The October CPI – a closely watched measure of inflation that tracks changes in the costs of everyday goods and services – will be released on Tuesday and will be important for central bankers’ upcoming interest rate decisions at the policy meeting. from December.

A surprisingly resilient labor market has some economists concerned that inflation could be more persistent. In October, there were 150,000 payroll increases, a sharp drop from the 336,000 jobs added in September.
Christopher Sadowski

The Federal Reserve hopes to achieve a rare “soft landing,” in which it would slow hiring and growth enough to cool price increases without pushing the world’s largest economy into a recession.

Optimism that this could happen has been growing since inflation fell from its peak of 9.1% in June 2022, although Powell has remained hawkish on the all-important 2% inflation target.

Billionaire hedge fund magnate Ken Griffin doesn’t seem too convinced that such an inflation rate is possible.

At the Bloomberg New Economy Forum in Singapore on Thursday, the 55-year-old founder of Citadel warned that high inflation rates could persist “for decades” as the Russia-Ukraine and Israel-Hamas wars and government deficits continue. of the United States remains high. .

“We’re likely to see higher real rates and we’re likely to see higher nominal rates,” Griffin reiterated on the Bloomberg forum, in which he said the U.S. government clearly didn’t plan when it “went on the spending spree.” that created a Deficit of 33 billion dollars.”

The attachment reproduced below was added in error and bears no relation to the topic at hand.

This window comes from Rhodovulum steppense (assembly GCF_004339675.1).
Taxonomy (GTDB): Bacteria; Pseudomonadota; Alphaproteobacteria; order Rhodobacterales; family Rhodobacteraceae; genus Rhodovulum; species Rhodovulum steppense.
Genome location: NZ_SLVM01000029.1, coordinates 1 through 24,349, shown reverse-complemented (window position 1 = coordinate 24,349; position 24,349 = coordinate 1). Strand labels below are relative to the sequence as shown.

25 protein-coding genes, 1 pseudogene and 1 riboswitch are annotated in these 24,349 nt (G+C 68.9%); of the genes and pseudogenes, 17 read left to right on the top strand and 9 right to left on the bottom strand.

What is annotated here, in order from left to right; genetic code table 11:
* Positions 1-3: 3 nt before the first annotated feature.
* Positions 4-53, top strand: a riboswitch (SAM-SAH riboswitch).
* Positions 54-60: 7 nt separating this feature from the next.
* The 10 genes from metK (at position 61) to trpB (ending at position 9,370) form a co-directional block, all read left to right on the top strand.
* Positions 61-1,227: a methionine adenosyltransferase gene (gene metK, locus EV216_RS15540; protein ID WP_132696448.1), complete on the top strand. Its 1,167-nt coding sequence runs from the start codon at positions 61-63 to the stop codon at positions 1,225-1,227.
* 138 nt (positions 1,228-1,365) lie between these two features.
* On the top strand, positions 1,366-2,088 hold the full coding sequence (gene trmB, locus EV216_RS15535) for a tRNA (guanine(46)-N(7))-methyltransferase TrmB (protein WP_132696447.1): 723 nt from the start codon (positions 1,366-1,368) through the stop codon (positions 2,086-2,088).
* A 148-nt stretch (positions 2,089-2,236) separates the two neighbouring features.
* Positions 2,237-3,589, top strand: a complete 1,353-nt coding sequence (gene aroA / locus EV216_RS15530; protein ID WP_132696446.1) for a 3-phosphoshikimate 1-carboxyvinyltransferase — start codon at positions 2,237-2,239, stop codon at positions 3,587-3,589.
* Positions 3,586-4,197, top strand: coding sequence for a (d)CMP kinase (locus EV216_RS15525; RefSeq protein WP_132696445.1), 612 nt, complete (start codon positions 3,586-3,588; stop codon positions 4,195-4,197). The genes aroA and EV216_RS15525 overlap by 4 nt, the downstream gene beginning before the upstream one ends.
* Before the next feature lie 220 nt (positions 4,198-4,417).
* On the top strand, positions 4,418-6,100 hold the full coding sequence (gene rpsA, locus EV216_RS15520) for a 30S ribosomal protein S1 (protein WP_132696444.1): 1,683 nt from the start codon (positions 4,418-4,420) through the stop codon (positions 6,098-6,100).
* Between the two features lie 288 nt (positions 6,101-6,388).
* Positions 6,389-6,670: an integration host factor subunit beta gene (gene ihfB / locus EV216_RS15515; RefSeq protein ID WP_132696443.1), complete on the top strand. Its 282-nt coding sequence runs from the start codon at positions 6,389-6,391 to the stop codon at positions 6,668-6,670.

Griffin, who is worth an estimated $35.5 billion, according to Bloomberg estimates, said America’s fiscal spending needs to be put in order as the country is “spending at the government level like a drunken sailor.”

Last month, the U.S. government posted a budget deficit of $1.695 trillion in fiscal year 2023, a 23% increase from a year earlier, as revenues fell and outlays for Social Security, Medicare and Record interest costs on federal debt rose.

Citadel’s billionaire founder Ken Griffin doesn’t seem too convinced that the Federal Reserve can meet its 2% inflation goal, especially since the United States is “spending on government like a drunken sailor.”

The Treasury Department said the deficit was the largest since a $2.78 trillion COVID-driven gap in 2021, although President Joe Biden is still asking Congress for $100 billion in new foreign aid and spending. security, including $60 billion for Ukraine and $14 billion for Israel. along with funding for US border security and the Indo-Pacific region.

The figure is unsustainable, according to Griffin, and marks a significant return to widening deficits after consecutive declines during President Biden’s first two years in office.

The 2023 fiscal deficit would have been $321 billion larger, but was reduced by this amount because the Supreme Court struck down Biden’s student loan forgiveness program as unconstitutional. The ruling forced the Treasury to reverse a preemptive charge against fiscal 2022 budget results that increased that year’s deficit.

The fiscal year 2022 deficit was $1.375 trillion.